The catalog for the Meteorite auction held by Heritage arrived recently, and it’s a wonder to behold!
Not only does it contain some truly rare and beautiful meteorite specimens, it also is extremely useful as a resource. The first few pages have a great “Introduction to Meteorites” and a really nicely done glossery. While I shared some essential definitions, Heritage has gone and defined terms like “astrobleme” and “cosmic ray exposure age.” I’ll definitely be keeping this catalog for future reference. I think we should see this in more catalogs. So many terms are thrown about when going through a catalog. It’s nice having a reference.
While they have gone a bit overboard with the titles (some of my favorites include lot 49007: the meteorite that discovered Earth” and 49012 “The urgently hoped for cure dispatched by God!”), the write-ups are nicely done. I’ve always believed one of the best ways to learn new information about collectables is to read through the auction catalogs.
Probably the most famous example of an American meteorite is the Canyon Diablo. Found near Winslow, Arizona, these meteorites are highly collected. They can be extremely artful, and indeed, are often purchased by interior designers.
A very cool looking example is lot number 49017, the “Wishbone from The Devil’s Canyon!”
That’s a very striking meteorite! Distinctive! But it’s important to note! This meteorite is only 33 by 32 by 12mm in size! That’s 1.33 by 1.25 by .5 inches! TINY! Estimate? $800-1000.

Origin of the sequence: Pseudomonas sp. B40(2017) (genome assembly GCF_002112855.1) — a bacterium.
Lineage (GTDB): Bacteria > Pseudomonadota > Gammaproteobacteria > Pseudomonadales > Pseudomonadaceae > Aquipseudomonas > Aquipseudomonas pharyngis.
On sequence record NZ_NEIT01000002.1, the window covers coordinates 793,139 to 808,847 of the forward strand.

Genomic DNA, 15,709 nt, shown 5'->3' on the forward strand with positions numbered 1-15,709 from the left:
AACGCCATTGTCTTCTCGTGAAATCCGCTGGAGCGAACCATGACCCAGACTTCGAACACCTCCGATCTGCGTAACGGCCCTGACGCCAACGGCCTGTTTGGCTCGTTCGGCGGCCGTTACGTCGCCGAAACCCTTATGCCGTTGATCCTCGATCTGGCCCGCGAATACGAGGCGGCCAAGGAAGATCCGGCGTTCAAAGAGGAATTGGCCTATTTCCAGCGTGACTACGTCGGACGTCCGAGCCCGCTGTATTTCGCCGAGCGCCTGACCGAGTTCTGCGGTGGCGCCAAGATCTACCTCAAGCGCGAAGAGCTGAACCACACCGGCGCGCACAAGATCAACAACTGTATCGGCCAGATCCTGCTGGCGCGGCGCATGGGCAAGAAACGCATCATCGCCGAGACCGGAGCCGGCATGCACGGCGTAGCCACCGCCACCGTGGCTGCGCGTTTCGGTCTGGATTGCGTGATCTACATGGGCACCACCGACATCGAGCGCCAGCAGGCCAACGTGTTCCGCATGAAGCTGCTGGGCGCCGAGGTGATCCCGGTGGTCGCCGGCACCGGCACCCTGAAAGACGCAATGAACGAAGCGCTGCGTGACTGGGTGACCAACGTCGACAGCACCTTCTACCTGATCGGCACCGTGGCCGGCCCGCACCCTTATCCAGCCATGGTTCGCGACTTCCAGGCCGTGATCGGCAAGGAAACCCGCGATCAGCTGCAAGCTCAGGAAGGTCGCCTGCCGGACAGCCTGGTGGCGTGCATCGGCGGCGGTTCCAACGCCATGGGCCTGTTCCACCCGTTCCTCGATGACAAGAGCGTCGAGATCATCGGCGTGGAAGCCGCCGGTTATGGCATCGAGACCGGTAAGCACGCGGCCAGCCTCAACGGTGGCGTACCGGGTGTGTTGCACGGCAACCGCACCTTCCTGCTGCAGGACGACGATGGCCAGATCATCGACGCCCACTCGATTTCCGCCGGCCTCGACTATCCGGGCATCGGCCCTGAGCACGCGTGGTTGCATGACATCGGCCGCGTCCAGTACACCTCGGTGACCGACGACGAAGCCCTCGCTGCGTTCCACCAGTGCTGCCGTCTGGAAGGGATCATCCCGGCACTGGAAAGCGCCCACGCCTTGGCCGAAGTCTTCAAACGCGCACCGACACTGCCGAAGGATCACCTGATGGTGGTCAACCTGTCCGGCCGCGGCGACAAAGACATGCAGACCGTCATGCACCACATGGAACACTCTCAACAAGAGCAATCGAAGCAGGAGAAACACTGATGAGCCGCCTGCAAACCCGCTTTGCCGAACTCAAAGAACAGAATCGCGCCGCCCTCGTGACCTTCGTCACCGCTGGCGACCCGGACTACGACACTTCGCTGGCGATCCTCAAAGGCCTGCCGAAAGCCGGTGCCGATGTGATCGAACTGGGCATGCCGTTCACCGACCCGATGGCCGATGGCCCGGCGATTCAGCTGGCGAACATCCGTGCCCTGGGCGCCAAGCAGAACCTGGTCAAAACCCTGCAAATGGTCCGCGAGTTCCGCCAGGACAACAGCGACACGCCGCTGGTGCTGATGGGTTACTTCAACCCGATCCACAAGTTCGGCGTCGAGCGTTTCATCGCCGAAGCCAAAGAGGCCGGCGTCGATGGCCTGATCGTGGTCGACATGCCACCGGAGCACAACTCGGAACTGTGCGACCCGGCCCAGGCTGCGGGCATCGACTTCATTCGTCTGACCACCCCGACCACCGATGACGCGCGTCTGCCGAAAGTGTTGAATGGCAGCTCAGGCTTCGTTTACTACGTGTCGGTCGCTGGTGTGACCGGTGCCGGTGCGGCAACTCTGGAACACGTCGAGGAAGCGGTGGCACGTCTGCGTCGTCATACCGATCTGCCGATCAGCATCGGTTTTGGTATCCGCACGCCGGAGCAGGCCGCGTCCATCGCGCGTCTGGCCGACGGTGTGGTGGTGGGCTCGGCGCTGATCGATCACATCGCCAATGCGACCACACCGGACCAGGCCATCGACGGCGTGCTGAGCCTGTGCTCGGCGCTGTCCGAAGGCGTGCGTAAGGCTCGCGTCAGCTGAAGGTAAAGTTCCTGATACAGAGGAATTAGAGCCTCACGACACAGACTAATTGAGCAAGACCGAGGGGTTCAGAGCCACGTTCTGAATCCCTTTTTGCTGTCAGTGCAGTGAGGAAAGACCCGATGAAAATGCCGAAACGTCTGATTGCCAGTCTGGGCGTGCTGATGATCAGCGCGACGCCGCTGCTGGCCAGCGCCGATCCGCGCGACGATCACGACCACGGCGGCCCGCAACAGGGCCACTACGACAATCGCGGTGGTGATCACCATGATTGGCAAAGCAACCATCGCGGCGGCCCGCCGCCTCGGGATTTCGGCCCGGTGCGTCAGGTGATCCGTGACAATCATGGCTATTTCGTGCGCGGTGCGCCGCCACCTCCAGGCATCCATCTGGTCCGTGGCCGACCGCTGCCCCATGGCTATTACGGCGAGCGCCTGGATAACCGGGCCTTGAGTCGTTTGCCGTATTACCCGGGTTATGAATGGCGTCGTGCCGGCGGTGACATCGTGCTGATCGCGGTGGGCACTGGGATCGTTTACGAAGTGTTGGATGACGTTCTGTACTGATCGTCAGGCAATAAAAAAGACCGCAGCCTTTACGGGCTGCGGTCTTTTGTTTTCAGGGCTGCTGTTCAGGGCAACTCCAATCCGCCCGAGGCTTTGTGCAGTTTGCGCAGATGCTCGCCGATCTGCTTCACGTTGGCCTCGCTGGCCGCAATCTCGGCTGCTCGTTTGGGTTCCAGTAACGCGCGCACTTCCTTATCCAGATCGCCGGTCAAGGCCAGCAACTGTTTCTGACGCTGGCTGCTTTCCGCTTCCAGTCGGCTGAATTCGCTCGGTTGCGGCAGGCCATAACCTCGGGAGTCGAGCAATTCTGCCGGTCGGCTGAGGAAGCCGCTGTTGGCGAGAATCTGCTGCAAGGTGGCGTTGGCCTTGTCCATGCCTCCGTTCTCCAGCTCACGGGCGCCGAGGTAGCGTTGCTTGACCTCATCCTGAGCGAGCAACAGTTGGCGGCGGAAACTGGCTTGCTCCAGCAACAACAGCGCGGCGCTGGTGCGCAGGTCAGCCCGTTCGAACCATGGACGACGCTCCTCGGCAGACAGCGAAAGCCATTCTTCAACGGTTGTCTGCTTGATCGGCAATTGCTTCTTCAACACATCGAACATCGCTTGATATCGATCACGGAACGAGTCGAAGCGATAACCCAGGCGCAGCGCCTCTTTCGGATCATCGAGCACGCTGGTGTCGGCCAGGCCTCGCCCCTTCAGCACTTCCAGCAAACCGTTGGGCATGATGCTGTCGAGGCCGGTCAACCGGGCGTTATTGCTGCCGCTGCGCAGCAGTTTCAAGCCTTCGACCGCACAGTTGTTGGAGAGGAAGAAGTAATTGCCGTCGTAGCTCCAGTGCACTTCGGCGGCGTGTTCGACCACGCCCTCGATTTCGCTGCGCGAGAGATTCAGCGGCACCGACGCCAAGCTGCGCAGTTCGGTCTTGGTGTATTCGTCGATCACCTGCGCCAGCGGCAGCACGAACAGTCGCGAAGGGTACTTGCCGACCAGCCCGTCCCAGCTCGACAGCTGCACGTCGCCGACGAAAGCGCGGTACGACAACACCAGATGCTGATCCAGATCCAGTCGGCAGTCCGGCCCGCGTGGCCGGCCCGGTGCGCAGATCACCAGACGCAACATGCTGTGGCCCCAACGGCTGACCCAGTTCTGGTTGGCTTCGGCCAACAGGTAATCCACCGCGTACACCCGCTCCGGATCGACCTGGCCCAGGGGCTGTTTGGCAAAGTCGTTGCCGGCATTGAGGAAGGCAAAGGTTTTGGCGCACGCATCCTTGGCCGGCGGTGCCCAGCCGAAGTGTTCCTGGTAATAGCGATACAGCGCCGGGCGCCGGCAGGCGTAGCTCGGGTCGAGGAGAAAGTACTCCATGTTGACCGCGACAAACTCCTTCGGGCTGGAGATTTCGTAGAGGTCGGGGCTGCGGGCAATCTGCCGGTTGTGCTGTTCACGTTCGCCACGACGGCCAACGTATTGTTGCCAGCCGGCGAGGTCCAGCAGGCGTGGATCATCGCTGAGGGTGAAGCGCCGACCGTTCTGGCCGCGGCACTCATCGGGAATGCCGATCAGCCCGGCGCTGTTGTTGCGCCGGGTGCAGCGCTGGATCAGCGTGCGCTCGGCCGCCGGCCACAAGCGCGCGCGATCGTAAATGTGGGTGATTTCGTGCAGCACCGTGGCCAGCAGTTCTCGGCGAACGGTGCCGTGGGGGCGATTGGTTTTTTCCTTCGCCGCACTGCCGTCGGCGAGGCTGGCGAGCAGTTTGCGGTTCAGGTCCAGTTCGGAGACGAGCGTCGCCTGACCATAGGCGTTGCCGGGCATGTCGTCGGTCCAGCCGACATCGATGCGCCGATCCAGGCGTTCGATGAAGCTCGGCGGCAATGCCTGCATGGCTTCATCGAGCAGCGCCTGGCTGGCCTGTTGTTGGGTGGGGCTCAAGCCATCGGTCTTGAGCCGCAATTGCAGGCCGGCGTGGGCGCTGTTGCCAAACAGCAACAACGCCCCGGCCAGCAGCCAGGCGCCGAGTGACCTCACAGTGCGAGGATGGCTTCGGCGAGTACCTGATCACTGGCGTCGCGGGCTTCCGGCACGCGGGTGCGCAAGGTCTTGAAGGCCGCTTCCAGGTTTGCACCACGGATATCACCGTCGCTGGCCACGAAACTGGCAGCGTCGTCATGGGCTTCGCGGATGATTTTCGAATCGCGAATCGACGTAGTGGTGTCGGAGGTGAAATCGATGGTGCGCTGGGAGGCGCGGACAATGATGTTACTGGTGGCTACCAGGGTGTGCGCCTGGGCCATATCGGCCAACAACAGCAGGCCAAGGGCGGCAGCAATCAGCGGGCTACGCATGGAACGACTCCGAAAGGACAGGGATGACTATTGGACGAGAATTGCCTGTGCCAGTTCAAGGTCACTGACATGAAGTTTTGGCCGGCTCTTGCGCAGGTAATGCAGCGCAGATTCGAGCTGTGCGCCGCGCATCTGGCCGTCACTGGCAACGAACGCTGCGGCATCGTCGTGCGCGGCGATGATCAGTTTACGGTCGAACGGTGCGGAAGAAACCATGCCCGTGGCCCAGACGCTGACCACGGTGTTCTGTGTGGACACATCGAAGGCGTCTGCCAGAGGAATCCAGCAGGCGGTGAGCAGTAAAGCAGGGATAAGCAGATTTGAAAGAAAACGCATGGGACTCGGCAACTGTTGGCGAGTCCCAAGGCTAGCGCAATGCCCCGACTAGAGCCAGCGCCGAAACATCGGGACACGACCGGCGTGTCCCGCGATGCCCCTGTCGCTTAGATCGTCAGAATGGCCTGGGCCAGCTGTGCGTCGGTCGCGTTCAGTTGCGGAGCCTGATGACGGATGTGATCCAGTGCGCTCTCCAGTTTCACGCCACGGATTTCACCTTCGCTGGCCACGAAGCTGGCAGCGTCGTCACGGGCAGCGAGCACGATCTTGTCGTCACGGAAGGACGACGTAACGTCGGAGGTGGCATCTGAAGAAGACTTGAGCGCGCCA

I’ve learned that when I’m going through a natural history catalog, I MUST have my measuring tape with me. So many of the examples really are small (often called “thumbnail specimens) and you need to understand the size. There’s very rarely context in the photos provided.
Another cool piece is lot number 49027 (Imilac). This large piece (9.5 by 8 x 5 inches) is really striking, with the polished side showing the incredible space gems. The other side . . . completely different. Earthy, not showing a hint of what is inside.
I really like lot number 49034: Valera Meteorite. It looks so small (2 x 2 inch slice) and unassuming.
Who would have ever guessed that this slice is from the only meteorite to cause a fatality? In 1972, farmhands in Trujullo, Mexico awoke to find a large, unusual rock next to a cow’s body. If you want a story to accompany your display, that’s a great one!
For those of you who wish for the moon, here’s your chance. Lot 49049 is the “fourth largest piece of the moon”, and the largest ever offered at auction! The estimate is $340,00-380,00!!! For that, you’ll win two slices, totaling almost 4 pounds.
Less than 0.1% of all meteorites recovered are lunar in origin, with only 150 pounds known to exist! Amazingly enough, no lunar meteorites have ever been found in Europe or America.
Here’s an auction title you don’t see every day, “Herbie Hancock and the Meteorite From Mars!” Owned by musician Herbie Hancock, this small Martian meteorite is being auctioned to support the Thelonius Monk Foundation. It’s small (.66. by .5 x .5 inches), but it how many other meteorites can claim they were “concert-used”? Martian meteorites are rarer than lunar ones.
Finally, what I think is the coolest meteorite in the auction! Lot #49091. It’s not a specimen, it’s a table!
It’s large (for a meteorite), measuring in at 36 by 23 by .5 inches. It’s probably not enough for a desk, but it would be a very impressive piece up on the wall. Plus, it looks great, similar to brain coral or brain agate! It could be yours for the estimate of $110,000-$140,000.
It’s an impressive catalog, showcasing some truly impressive specimens, as well as being highly informative. If you’re interested in meteorites, I suggest getting a catalog. You’ll really learn a lot, and maybe find the one piece you can’t live without – the one that starts your collection!